Large general population surveys have indicated that heavy regular and episodic alcohol consumption are associated with lower intakes of fruits and vegetables, and higher intakes of processed and fried meat, according to the authors of a paper published in the Alcoholism: Clinical and Experimental Research. Regarding pregnant women, this is of particular concern as both alcohol intake and inadequate maternal nutrition are independently associated with adverse fetal outcomes.
The researchers conducted an analysis to determine associations between maternal dietary patterns and alcohol consumption during pregnancy. Data was drawn from the Avon Longitudinal Study of Parents and Children, and included 9,839 women who provided details of alcohol consumption at 18 weeks' gestation and diet at 32 weeks' gestation. Dietary patterns were derived from the food frequency questionnaire data. Associations between alcohol consumption and dietary patterns were determined using multiple linear regression, adjusted for various sociodemographic and lifestyle factors.
After adjustment, drinking >/= 1 unit/d during the first trimester (beta = 0.23 [95% CI: 0.08, 0.38]; p = 0.002) and binge drinking (>/= 4 units in 1 day) during the first half of pregnancy (beta = 0.14 [95% CI: 0.07, 0.21]; p < 0.0001) were associated with greater adherence to the "Processed" dietary pattern (high intakes of processed meat and low intakes of fruit and vegetables). Light-to-moderate alcohol consumption ( < / = 1 drink/d) during the first trimester was associated with greater adherence to the "Health conscious" dietary pattern (high intakes of fruit, vegetables, whole grains, and fish) (beta = 0.09 [95% CI: 0.04, 0.14]; p < 0.0001).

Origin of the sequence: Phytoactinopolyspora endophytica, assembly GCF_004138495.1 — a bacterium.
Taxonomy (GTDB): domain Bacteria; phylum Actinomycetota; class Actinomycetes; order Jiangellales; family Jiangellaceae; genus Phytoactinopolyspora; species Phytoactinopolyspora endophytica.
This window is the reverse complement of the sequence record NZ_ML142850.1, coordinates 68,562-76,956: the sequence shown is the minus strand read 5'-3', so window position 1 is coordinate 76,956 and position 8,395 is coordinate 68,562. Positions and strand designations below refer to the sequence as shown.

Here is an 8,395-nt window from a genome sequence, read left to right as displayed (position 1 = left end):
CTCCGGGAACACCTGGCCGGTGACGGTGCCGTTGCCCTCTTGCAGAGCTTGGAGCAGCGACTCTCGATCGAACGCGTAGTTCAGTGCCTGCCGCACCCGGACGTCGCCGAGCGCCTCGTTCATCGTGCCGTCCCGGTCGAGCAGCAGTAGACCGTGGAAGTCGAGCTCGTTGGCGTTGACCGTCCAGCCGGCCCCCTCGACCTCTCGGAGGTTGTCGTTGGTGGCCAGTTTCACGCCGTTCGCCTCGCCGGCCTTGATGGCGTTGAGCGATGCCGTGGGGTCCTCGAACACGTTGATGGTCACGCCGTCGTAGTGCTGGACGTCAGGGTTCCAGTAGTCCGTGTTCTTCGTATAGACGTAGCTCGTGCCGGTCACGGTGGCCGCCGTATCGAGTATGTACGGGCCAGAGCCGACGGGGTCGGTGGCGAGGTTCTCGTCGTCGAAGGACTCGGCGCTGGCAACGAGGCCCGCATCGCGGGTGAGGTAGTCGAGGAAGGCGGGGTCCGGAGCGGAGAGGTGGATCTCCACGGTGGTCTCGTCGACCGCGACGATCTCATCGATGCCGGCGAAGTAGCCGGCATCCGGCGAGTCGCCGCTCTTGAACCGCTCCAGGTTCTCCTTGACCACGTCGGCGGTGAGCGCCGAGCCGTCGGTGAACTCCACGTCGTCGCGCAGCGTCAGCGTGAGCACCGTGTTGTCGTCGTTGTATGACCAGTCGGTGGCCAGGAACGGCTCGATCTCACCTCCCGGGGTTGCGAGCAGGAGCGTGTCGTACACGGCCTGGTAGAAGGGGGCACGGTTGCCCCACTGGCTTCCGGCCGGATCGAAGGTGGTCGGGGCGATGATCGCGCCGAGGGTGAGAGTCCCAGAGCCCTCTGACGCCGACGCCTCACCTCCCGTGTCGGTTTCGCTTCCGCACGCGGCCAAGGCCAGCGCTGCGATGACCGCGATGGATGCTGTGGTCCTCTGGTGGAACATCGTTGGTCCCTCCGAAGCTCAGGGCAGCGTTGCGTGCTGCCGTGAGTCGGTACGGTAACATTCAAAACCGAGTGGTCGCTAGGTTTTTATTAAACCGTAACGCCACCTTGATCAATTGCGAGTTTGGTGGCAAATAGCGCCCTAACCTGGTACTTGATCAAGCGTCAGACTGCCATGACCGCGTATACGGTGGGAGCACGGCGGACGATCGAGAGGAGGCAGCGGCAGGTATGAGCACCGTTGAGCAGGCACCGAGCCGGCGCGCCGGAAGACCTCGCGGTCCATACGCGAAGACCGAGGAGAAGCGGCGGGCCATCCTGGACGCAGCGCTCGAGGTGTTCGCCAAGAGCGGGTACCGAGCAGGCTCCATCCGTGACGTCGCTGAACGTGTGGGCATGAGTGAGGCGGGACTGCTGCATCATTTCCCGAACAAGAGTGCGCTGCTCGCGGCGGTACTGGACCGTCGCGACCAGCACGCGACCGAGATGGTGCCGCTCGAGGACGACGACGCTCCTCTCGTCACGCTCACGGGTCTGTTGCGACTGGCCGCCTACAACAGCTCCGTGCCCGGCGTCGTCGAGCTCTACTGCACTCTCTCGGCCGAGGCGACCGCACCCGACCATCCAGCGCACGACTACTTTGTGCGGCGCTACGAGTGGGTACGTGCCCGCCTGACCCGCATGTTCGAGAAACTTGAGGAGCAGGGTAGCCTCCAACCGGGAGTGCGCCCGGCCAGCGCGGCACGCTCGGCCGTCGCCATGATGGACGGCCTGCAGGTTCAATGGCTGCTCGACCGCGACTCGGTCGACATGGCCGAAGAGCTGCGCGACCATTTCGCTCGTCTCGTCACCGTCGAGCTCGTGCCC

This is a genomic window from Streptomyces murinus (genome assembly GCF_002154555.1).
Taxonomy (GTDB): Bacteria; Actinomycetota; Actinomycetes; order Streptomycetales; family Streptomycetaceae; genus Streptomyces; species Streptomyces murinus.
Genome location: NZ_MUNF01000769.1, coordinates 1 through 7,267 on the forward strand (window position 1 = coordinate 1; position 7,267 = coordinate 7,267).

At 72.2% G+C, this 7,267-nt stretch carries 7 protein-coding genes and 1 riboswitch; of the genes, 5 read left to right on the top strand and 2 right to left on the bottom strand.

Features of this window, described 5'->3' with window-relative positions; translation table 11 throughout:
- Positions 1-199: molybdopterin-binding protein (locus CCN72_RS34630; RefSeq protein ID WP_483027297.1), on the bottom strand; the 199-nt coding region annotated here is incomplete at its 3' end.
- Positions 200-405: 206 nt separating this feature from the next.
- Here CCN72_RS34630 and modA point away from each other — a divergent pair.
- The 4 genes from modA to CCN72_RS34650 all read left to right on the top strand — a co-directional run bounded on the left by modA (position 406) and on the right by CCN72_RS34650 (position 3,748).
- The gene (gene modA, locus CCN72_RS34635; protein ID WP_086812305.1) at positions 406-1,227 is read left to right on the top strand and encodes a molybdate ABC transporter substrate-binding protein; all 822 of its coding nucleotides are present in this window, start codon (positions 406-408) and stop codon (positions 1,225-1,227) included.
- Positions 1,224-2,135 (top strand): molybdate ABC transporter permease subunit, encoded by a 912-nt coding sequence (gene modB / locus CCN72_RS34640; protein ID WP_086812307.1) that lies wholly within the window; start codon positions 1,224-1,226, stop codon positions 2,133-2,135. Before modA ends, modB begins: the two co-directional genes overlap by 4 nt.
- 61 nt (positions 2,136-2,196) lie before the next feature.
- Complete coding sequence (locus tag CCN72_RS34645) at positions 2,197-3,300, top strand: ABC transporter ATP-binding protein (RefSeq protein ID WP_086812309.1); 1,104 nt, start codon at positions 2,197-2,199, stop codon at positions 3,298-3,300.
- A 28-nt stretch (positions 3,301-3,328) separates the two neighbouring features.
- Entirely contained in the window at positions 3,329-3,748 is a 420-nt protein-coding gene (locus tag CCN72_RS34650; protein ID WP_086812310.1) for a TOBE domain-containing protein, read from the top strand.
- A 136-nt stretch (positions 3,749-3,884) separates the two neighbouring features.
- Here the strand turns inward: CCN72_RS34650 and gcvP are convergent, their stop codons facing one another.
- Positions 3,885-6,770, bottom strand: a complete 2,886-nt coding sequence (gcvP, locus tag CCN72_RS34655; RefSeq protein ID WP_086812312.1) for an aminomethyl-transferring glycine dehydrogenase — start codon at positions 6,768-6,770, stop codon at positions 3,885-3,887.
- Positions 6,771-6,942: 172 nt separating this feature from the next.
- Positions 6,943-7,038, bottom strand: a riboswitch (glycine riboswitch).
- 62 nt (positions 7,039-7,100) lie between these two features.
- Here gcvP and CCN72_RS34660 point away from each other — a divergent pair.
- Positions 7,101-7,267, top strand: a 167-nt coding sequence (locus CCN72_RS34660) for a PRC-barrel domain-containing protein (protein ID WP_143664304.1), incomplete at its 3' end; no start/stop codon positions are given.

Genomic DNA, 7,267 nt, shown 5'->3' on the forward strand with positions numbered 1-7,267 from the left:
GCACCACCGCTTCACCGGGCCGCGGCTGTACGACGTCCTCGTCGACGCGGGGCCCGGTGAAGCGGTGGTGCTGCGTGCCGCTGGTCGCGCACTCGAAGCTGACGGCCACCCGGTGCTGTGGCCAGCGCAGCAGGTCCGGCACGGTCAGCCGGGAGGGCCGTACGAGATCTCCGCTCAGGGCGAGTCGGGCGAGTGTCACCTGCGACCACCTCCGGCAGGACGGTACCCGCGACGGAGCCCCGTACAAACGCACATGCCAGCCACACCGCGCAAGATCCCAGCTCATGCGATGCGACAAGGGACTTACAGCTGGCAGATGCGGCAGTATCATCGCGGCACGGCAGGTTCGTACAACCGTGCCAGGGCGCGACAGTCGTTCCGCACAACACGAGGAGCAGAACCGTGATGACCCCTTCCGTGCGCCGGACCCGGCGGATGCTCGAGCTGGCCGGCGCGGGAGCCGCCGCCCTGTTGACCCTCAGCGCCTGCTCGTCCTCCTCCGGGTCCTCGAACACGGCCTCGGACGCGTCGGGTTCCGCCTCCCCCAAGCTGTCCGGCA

The researchers conclude that two important components of health behaviour during pregnancy appear to be related: greater consumption of processed foods associated with heavier alcohol consumption, and healthier dietary choices associated with light-to-moderate alcohol intake. Potential synergistic effects of these behaviours may have implications for maternal and fetal health and warrant further investigation. A more holistic approach to addressing health behaviours in women of reproductive age is required, they argue.
Source: Dietary patterns and alcohol consumption during pregnancy: secondary analysis of Avon Longitudinal Study of Parents and Children Coathup V; Northstone K; Gray R; Wheeler S; Smith L. Alcoholism: Clinical and Experimental Research Published early online 19 April 2017.